State of California
Pension funds must work harder than ever to restore confidence in pensions and financial institutions because of headline-making corporate fraud cases, California State Treasurer Phil Angelides said during his keynote address.
“Pension fund managers have both the opportunity and the obligation to restore investor confidence,” Angelides said. He suggested that today’s pension problems are larger than a few prominent corporate fraud cases.
During the 1990s Americans adopted a “get rich quick” mentality, Angelides noted, that replaced the traditional belief that solid retirements are the result of saving and investing wisely over time. That’s one reason, he said, why confidence in the economy and in pension funds has been damaged.
Angelides suggested that the decline in investor confidence is related in part to the inflation in CEO salaries. He noted that in 1980 the average CEO made 42 times the salary of the typical American worker; by 2000 that ratio has exploded to 531 to 1.
To restore investor confidence, Angelides offered a five-point action plan. As a fundamental part of that plan he encouraged pension fund managers to support a strong federal regulatory process. He encouraged NCPERS’ members to become advocates for reform so that investors can once again face manageable market risks, not risk in corporate fraud.
Without a new era of activism, Angelides said, an opportunity for lasting reform and progress will be lost. He said shareholders must send a clear message that they will not tolerate corporate malfeasance. Therefore, California will no longer do business with the two dozen corporations that have recently reincorporated offshore to avoid paying taxes. Angelides’ office is also supporting shareholder resolutions that would require these same companies to return their corporate address to the United States.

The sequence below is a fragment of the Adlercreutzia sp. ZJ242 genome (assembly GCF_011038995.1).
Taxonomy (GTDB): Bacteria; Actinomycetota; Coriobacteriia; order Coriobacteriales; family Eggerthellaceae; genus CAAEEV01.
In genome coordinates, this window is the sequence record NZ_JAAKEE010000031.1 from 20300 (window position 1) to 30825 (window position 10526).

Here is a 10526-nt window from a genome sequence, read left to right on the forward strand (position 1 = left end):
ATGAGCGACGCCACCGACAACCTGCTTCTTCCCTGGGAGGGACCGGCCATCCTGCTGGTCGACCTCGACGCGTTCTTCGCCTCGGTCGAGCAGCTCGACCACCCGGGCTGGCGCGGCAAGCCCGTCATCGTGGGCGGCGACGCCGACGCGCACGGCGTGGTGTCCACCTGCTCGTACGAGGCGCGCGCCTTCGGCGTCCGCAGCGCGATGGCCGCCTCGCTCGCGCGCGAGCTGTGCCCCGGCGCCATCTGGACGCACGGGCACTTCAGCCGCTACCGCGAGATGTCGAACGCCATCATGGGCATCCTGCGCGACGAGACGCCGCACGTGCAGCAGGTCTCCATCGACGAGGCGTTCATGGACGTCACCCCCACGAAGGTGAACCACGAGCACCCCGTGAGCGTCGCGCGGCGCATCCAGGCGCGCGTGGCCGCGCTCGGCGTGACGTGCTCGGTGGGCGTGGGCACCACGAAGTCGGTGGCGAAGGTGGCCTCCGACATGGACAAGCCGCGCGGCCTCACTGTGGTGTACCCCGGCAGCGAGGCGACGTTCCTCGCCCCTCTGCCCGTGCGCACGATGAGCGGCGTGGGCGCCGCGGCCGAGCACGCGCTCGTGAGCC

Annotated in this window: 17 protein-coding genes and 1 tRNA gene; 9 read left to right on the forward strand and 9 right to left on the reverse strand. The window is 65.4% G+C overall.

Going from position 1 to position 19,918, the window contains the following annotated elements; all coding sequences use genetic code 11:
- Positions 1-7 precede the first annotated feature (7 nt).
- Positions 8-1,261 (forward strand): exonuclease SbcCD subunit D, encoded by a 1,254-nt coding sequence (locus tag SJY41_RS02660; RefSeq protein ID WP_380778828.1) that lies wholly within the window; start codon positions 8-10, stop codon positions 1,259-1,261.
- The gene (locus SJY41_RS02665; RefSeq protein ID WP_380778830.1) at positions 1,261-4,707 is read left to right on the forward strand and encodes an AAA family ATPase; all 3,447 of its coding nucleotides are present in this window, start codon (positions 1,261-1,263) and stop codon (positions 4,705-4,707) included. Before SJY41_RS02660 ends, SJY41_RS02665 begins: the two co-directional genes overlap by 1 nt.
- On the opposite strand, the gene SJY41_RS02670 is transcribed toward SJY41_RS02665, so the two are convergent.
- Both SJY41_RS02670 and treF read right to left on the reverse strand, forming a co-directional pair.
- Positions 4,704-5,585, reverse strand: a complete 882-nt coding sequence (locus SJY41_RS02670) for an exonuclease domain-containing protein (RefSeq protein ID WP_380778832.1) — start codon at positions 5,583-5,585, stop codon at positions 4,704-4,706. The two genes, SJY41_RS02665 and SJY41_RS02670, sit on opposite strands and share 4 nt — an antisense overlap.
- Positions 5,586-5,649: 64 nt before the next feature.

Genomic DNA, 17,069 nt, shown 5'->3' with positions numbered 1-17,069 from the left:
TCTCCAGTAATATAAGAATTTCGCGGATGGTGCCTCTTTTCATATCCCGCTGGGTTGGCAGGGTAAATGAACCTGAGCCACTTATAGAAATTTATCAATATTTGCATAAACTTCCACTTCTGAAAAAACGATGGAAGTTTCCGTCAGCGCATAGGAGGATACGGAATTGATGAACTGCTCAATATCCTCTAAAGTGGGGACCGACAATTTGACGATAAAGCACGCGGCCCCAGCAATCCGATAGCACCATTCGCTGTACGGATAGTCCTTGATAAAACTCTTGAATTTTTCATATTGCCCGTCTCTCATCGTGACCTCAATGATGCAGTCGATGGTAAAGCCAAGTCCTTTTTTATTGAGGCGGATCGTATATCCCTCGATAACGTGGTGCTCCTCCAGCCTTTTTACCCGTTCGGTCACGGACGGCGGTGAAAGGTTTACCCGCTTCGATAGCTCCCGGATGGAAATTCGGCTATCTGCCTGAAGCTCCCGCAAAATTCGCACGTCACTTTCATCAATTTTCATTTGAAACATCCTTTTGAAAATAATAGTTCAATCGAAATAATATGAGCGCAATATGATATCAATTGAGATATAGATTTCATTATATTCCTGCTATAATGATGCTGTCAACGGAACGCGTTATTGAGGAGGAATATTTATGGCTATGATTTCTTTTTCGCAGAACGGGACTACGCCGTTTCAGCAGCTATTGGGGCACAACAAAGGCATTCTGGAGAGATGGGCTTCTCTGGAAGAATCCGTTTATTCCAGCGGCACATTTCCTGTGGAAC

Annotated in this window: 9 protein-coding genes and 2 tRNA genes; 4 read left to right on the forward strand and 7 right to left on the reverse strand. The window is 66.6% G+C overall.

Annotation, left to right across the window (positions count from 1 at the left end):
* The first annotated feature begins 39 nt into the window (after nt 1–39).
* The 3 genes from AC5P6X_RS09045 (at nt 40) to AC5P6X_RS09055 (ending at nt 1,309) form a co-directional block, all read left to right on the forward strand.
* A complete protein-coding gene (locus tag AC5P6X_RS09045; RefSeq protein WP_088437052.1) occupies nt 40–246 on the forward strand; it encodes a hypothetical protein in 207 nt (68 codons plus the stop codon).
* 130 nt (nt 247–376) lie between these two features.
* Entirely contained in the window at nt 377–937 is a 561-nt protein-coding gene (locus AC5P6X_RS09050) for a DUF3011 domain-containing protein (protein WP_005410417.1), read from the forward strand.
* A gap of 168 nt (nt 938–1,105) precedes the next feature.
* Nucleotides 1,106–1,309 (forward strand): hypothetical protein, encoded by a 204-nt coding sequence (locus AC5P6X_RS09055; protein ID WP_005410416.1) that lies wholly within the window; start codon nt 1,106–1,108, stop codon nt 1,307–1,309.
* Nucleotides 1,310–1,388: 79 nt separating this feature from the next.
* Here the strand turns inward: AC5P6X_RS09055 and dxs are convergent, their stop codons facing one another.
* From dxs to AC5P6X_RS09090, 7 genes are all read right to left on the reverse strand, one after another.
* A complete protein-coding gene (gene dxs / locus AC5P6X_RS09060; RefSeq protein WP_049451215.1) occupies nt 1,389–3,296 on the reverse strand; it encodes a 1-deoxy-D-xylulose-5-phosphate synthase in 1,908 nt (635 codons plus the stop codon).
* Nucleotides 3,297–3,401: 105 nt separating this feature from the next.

“We have not used our power and our voice,” Angelides said. “We must be as committed to corporate responsibility as we are to being pension fund managers. We must actively support corporate policies that reward the creation of long-term value using incentive-based compensation.”
Mr. Angelides, 49, is a graduate of Harvard University and a Coro Foundation Fellow. He served from 1975 to 1983 in California government, gaining a reputation as a leader in the affordable housing, urban planning, and public finance fields.
He entered the private sector in 1984 and, in 1986, formed his own investment and management business. He was first elected treasurer in 1998.